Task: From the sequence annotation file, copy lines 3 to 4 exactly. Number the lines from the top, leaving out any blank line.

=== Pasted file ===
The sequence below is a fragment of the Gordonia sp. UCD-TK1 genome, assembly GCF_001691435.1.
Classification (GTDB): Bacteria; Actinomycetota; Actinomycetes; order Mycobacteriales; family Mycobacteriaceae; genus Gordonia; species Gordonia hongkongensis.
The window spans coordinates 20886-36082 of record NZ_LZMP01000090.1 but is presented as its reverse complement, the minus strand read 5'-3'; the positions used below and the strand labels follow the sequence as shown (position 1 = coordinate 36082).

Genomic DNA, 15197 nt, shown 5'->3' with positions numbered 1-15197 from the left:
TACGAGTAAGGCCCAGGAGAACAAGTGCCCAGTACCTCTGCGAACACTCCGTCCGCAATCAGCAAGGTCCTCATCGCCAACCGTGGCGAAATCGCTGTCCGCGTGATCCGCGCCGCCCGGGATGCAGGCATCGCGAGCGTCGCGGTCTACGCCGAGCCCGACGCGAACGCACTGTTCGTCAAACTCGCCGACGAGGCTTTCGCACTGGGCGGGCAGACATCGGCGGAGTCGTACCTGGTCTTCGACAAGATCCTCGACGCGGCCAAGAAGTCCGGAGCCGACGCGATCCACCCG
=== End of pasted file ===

The window spans coordinates 20886-36082 of record NZ_LZMP01000090.1 but is presented as its reverse complement, the minus strand read 5'-3'; the positions used below and the strand labels follow the sequence as shown (position 1 = coordinate 36082).

Genomic DNA, 15197 nt, shown 5'->3' with positions numbered 1-15197 from the left: